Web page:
• Anachronisms. In biblical times, boundaries, citizenship, and nations were not like today's realities. In the ancient world there were city-states, nomadic peoples, empires of various sizes, coalitions of small states with varying degrees of shared governance, and individual nations. Borders and jurisdictions did not function as they do now. Democracy did not exist; all governments were in some measure authoritarian, centralized, and inextricably interconnected with religious ideologies and rituals. People were concerned about borders, but one should be careful not to project how modern states control borders with how these may have been handled so long ago (pp. 3, 6).
  • Incorrect data. For example, on pp. 2-3 Edwards rightly says that there are several termsused to refer to 'aliens' (he says that there are two; there are actually more). The more positive term is ger (I will translate this as "sojourner"); some of the more negative are nekar/nokrî. He indiscriminately mixes these in his discussion. The former is provided for in several ways and given many privileges, because he/she has come in to live in Israel. The ger has committed to reside in Israel and become part of the community, unlike the nekar/nokrî, who are seen as outsiders and a danger.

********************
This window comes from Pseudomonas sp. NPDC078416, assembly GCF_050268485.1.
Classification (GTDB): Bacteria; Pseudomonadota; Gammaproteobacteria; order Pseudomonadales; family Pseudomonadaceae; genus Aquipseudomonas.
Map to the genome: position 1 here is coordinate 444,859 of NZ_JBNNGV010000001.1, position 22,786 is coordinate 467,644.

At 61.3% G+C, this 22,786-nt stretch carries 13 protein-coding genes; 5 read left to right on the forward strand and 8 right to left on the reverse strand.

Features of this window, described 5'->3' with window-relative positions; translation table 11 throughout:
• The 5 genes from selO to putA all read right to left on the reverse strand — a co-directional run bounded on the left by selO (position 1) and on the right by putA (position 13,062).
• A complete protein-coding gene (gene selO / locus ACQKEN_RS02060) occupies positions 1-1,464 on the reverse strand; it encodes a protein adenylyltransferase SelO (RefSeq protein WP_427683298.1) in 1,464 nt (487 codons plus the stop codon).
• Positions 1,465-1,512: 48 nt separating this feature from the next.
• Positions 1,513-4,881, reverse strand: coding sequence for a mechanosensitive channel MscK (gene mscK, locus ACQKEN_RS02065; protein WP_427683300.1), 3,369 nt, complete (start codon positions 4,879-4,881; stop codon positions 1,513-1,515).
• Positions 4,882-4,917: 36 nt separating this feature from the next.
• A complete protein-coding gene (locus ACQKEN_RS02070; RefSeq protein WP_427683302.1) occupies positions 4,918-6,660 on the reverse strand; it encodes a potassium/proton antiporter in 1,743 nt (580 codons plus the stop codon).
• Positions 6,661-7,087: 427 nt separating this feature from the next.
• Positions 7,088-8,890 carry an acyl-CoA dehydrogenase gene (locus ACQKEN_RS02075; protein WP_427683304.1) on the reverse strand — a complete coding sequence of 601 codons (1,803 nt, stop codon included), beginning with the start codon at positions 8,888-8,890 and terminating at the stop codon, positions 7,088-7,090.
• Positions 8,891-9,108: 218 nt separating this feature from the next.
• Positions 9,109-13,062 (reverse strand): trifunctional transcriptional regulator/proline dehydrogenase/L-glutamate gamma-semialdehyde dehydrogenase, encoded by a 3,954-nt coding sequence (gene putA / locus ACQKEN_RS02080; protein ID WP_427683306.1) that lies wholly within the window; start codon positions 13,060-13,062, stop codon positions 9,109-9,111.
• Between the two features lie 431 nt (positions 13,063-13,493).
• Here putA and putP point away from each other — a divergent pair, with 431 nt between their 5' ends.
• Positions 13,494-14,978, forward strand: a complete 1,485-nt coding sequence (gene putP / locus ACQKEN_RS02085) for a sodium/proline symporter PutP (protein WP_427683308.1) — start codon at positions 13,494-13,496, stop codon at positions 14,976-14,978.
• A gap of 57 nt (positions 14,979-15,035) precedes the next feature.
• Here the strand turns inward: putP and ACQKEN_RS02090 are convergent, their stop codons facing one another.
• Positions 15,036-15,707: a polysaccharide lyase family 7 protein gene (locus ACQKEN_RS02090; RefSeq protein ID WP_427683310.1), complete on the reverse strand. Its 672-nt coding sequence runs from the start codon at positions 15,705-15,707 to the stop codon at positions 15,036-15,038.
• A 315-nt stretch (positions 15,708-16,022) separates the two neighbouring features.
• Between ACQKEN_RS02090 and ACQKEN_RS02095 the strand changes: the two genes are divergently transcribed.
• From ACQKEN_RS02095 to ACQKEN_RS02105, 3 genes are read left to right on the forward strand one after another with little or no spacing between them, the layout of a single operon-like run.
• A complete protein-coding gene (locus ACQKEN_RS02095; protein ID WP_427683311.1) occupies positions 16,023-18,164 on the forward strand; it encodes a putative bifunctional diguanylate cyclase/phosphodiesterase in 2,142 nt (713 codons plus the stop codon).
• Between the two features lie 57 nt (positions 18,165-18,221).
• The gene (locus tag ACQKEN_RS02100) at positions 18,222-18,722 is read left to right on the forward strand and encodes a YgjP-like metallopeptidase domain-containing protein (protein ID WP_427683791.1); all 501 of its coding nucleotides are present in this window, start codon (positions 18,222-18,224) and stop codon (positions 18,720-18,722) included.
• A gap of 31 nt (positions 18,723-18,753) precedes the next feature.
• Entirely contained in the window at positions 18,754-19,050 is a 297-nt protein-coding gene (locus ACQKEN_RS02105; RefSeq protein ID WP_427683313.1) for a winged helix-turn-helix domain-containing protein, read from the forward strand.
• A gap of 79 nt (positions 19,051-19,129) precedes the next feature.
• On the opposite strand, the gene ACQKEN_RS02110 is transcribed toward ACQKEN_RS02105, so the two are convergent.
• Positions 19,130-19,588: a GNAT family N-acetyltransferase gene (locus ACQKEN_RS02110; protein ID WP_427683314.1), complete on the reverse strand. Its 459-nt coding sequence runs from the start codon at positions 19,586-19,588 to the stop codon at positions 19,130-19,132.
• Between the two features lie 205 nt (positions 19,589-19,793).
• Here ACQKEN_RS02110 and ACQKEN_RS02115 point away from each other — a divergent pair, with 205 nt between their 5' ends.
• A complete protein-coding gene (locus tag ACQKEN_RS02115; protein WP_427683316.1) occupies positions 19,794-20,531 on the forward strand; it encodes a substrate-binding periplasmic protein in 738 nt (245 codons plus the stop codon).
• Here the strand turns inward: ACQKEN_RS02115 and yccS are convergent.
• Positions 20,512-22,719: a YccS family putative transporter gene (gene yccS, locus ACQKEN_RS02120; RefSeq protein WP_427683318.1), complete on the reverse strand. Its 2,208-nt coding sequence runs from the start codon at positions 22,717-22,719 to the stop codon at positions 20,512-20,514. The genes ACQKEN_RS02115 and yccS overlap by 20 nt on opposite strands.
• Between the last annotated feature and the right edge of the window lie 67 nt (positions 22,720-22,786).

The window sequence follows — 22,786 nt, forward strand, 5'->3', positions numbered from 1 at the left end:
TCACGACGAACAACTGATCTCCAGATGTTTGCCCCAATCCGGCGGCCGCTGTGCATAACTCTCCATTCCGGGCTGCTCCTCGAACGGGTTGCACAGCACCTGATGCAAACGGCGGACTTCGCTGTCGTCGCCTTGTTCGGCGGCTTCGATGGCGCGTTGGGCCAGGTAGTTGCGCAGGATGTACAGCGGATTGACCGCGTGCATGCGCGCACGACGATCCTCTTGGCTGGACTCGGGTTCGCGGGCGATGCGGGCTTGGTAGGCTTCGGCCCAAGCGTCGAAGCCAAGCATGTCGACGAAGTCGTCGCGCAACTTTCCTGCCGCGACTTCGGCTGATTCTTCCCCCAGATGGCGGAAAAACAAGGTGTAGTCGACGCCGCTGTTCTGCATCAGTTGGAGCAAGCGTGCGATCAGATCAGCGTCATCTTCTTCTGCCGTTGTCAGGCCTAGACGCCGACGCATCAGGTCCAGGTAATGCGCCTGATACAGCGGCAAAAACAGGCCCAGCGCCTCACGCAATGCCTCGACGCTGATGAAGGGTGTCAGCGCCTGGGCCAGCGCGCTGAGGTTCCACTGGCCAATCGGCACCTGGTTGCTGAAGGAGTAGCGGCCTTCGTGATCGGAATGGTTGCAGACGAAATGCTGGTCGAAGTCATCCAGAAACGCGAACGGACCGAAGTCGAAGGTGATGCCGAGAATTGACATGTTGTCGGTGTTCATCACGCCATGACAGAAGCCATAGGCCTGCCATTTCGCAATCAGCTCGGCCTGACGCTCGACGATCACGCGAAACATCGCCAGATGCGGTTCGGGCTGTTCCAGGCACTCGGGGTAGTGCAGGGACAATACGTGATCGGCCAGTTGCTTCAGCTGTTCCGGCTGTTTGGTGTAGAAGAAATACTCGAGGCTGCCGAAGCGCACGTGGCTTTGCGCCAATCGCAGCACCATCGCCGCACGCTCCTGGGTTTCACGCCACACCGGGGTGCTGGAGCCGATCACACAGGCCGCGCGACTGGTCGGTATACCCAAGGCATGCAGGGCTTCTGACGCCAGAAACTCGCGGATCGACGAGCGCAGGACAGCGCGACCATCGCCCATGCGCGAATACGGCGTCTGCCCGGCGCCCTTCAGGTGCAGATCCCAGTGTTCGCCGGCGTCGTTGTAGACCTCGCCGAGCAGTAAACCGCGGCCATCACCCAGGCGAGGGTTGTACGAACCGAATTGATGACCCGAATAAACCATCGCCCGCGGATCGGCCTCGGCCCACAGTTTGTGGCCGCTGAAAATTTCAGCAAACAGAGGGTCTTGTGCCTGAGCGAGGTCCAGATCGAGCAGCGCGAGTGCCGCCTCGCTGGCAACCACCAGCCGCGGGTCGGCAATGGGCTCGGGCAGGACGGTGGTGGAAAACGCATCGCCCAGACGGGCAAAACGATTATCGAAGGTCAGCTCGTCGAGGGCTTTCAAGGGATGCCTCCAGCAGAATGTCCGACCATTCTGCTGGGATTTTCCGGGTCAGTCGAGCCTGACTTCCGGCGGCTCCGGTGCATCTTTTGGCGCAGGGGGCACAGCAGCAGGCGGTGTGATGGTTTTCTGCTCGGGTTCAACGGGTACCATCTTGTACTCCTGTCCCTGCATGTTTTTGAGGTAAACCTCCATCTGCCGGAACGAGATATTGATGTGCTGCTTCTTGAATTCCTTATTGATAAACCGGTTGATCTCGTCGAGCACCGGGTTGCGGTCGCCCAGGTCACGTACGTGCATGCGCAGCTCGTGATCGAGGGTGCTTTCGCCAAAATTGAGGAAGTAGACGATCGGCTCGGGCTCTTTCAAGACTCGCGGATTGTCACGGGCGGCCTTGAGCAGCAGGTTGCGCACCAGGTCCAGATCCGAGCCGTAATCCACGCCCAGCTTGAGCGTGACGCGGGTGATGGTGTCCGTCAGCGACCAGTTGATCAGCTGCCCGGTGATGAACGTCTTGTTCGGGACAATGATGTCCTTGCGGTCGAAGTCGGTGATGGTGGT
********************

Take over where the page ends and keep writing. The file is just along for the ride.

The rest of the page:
• Misapplied data. There is an appeal to Moses' asking for permission to cross Edom, Amorite territory, Moab, and Ammon on the way to the Promised Land (Numbers 20-25) as a precedent to respect borders (p. 6). There is a big difference, though, between Moses leading a people through other countries (with the need to eat from those lands as they marched or to secure food from the native populations) and the importance of getting their approval beforehand and the cases of individuals crossing modern borders looking for work and a better life. Of course, those other ancient peoples would have considered Israel to be an immediate military and economic menace; nor were they unaware of what had happened to the Egyptians.